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According to the FAA, the problem that grounded flights occurred when files were accidentally deleted.

The massive flight disruption that grounded thousands of planes last week was caused by “contract personnel unintentionally deleting files,” according to the Federal Aviation Administration on Thursday.

Following an outage in the NOTAM system, the FAA halted all departures nationwide on January 11.

According to the FAA, the files were accidentally deleted while the contractors were “working to correct synchronisation between the live primary database and a backup database.”

The investigation is still ongoing, and the review was described as preliminary. According to the FAA, there is no evidence of a cyberattack or malicious intent.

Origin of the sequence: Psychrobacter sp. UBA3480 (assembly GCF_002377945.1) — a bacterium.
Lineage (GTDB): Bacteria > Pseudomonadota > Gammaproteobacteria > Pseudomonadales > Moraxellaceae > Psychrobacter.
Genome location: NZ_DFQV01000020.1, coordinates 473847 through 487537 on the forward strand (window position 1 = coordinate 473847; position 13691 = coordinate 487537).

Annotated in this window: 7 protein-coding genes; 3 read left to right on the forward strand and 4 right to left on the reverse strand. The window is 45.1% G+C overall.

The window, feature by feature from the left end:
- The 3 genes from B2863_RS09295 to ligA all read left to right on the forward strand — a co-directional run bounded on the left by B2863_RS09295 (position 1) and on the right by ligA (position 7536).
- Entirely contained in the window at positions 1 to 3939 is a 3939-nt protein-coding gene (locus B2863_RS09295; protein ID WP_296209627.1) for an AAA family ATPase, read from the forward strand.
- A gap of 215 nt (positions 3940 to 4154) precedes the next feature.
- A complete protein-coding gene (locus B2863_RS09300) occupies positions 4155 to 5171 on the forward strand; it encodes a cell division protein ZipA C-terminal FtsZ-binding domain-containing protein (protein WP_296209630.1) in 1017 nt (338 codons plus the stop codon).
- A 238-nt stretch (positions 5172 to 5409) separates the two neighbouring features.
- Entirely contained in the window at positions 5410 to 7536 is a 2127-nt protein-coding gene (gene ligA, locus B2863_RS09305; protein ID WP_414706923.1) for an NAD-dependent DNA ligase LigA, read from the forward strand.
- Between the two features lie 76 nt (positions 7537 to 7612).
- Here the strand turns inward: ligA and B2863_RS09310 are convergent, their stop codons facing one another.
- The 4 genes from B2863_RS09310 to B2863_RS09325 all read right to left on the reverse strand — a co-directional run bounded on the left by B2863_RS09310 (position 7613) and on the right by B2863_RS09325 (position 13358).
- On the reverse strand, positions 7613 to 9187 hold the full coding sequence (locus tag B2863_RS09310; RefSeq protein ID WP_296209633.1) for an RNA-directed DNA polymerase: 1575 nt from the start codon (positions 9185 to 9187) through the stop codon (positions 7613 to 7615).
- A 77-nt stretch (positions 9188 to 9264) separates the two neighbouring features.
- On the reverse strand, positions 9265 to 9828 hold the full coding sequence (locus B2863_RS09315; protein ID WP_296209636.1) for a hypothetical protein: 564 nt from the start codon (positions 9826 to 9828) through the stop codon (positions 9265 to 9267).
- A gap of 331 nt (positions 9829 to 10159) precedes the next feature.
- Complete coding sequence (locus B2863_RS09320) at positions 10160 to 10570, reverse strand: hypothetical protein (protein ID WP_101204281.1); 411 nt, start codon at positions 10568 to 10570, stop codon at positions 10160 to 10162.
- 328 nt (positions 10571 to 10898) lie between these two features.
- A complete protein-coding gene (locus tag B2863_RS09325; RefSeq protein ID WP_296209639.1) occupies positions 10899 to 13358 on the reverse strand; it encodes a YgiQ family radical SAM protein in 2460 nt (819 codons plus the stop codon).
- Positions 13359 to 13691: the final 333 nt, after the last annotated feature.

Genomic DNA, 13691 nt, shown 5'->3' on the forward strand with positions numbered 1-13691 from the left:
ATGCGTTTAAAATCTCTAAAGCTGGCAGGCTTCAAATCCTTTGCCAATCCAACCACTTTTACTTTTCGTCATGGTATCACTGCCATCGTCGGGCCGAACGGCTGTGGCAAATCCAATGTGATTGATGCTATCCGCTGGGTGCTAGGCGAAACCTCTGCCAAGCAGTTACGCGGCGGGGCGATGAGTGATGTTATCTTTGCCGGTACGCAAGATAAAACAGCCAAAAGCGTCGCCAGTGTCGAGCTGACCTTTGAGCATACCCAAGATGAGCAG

The NOTAM system sends vital information to pilots in order for them to fly. Later that day, the system was restored.

At 7:20 a.m. on Jan. 11, the FAA issued a tweet instructing airlines to halt all domestic departures until 9 a.m.

Around 8:50 a.m., the FAA lifted the ground stop, and normal air traffic operations gradually resumed.

The agency announced on Thursday that repairs have been made to strengthen the system and that additional measures will be taken.

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